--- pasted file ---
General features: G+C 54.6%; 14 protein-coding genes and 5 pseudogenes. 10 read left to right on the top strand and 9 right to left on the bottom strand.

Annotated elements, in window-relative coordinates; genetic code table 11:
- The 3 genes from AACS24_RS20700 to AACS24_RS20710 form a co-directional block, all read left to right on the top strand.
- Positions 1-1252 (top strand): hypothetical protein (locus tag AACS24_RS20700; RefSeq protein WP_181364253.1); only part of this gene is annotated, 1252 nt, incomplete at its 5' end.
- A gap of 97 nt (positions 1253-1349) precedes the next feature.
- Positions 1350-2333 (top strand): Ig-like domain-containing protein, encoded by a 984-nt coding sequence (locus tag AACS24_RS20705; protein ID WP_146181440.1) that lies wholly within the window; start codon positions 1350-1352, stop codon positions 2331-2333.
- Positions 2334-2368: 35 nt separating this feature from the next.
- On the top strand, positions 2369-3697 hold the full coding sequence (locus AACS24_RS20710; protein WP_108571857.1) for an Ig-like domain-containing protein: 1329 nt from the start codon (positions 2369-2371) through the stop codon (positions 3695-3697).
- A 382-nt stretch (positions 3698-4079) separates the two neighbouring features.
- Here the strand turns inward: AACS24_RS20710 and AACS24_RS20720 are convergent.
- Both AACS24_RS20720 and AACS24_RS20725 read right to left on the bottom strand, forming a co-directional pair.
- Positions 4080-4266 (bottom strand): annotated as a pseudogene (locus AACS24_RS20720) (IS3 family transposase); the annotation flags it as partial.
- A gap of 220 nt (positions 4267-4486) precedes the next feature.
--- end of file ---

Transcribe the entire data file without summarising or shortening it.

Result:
General features: G+C 54.6%; 14 protein-coding genes and 5 pseudogenes. 10 read left to right on the top strand and 9 right to left on the bottom strand.

Annotated elements, in window-relative coordinates; genetic code table 11:
- The 3 genes from AACS24_RS20700 to AACS24_RS20710 form a co-directional block, all read left to right on the top strand.
- Positions 1-1252 (top strand): hypothetical protein (locus tag AACS24_RS20700; RefSeq protein WP_181364253.1); only part of this gene is annotated, 1252 nt, incomplete at its 5' end.
- A gap of 97 nt (positions 1253-1349) precedes the next feature.
- Positions 1350-2333 (top strand): Ig-like domain-containing protein, encoded by a 984-nt coding sequence (locus tag AACS24_RS20705; protein ID WP_146181440.1) that lies wholly within the window; start codon positions 1350-1352, stop codon positions 2331-2333.
- Positions 2334-2368: 35 nt separating this feature from the next.
- On the top strand, positions 2369-3697 hold the full coding sequence (locus AACS24_RS20710; protein WP_108571857.1) for an Ig-like domain-containing protein: 1329 nt from the start codon (positions 2369-2371) through the stop codon (positions 3695-3697).
- A 382-nt stretch (positions 3698-4079) separates the two neighbouring features.
- Here the strand turns inward: AACS24_RS20710 and AACS24_RS20720 are convergent.
- Both AACS24_RS20720 and AACS24_RS20725 read right to left on the bottom strand, forming a co-directional pair.
- Positions 4080-4266 (bottom strand): annotated as a pseudogene (locus AACS24_RS20720) (IS3 family transposase); the annotation flags it as partial.
- A gap of 220 nt (positions 4267-4486) precedes the next feature.